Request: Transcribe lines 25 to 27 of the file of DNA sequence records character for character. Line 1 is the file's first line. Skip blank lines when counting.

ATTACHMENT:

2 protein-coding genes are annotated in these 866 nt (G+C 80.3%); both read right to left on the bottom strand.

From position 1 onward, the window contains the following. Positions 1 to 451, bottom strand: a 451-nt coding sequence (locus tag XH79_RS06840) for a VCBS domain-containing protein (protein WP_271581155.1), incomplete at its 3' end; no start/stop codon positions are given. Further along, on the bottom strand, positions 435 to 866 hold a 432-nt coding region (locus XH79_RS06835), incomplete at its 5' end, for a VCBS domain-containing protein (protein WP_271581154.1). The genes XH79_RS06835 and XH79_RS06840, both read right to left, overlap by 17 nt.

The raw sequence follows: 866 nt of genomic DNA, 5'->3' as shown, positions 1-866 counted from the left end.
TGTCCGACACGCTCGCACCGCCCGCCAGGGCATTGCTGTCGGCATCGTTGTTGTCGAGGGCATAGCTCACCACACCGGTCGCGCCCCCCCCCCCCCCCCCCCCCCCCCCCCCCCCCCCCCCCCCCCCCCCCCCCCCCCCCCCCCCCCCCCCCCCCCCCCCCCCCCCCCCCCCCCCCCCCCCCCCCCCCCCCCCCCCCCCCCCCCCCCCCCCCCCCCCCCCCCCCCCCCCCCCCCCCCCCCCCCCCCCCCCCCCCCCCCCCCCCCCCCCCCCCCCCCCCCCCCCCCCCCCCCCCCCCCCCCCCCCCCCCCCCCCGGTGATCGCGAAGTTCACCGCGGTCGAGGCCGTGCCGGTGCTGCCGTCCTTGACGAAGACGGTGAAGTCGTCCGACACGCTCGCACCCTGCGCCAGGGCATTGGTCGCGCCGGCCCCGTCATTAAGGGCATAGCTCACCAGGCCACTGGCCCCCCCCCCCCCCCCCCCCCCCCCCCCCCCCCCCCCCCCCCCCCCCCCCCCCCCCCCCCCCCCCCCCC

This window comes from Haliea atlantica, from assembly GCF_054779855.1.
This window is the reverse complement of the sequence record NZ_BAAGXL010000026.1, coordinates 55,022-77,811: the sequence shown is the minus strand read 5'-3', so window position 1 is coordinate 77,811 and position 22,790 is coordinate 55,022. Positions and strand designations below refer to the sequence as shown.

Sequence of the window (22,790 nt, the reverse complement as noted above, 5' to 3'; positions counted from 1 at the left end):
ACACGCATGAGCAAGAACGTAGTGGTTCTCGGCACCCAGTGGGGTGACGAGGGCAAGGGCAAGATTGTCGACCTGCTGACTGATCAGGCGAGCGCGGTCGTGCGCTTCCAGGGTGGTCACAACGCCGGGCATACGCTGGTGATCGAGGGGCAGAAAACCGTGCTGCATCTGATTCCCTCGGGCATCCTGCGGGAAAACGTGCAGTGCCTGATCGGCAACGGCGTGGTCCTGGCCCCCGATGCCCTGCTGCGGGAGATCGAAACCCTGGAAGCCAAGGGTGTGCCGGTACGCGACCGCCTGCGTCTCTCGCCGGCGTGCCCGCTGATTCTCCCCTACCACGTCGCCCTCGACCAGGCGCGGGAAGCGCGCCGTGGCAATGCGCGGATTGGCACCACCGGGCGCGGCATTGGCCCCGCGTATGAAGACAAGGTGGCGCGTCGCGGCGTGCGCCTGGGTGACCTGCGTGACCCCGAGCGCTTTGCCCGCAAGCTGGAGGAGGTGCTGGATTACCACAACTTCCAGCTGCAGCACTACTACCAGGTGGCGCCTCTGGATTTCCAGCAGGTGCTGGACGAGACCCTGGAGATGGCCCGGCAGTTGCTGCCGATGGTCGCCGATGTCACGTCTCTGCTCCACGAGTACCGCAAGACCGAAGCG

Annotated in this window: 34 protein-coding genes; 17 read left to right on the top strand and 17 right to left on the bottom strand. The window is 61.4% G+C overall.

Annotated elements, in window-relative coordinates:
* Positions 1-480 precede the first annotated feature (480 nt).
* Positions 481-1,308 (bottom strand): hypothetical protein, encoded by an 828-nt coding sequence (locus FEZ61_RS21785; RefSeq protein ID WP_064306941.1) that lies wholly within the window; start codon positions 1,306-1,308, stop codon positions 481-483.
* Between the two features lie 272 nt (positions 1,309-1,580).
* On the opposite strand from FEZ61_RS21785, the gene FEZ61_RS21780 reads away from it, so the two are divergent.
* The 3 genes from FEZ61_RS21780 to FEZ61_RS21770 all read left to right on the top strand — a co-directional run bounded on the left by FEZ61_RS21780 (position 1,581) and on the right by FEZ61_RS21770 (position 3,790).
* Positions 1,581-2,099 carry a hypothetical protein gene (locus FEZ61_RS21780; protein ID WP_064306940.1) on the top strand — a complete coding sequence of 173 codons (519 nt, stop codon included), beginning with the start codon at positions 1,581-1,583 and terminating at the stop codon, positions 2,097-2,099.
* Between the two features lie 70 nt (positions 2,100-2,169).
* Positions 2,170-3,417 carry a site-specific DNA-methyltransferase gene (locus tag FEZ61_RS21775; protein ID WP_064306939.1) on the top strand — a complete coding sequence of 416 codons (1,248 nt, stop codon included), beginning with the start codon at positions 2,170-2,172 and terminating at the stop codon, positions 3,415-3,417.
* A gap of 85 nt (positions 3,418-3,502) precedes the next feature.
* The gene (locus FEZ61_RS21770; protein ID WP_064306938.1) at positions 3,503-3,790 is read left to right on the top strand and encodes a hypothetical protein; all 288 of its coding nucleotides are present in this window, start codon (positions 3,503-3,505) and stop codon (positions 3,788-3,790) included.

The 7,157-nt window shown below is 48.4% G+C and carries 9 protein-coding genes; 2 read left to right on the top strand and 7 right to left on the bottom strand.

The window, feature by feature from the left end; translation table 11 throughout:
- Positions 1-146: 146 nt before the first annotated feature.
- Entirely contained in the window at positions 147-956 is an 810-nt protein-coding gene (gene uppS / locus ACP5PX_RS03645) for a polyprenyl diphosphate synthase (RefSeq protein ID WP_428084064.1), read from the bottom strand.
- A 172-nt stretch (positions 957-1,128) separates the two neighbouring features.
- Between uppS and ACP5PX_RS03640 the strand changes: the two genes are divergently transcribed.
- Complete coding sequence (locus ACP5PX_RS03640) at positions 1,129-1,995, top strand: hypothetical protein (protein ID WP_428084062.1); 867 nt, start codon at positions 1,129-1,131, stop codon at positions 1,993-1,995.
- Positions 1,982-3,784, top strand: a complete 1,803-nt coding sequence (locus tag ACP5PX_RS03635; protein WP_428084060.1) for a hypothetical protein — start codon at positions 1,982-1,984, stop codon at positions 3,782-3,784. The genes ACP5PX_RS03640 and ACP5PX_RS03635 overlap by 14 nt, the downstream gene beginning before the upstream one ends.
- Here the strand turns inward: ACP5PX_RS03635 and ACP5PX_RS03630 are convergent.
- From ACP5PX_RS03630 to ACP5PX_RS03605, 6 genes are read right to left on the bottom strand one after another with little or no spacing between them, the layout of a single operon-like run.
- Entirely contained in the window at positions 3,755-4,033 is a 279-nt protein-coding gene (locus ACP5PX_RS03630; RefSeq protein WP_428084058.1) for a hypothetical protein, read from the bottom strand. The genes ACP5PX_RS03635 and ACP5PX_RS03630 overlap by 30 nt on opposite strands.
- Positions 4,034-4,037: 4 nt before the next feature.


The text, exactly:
- A 172-nt stretch (positions 957-1,128) separates the two neighbouring features.
- Between uppS and ACP5PX_RS03640 the strand changes: the two genes are divergently transcribed.
- Complete coding sequence (locus ACP5PX_RS03640) at positions 1,129-1,995, top strand: hypothetical protein (protein ID WP_428084062.1); 867 nt, start codon at positions 1,129-1,131, stop codon at positions 1,993-1,995.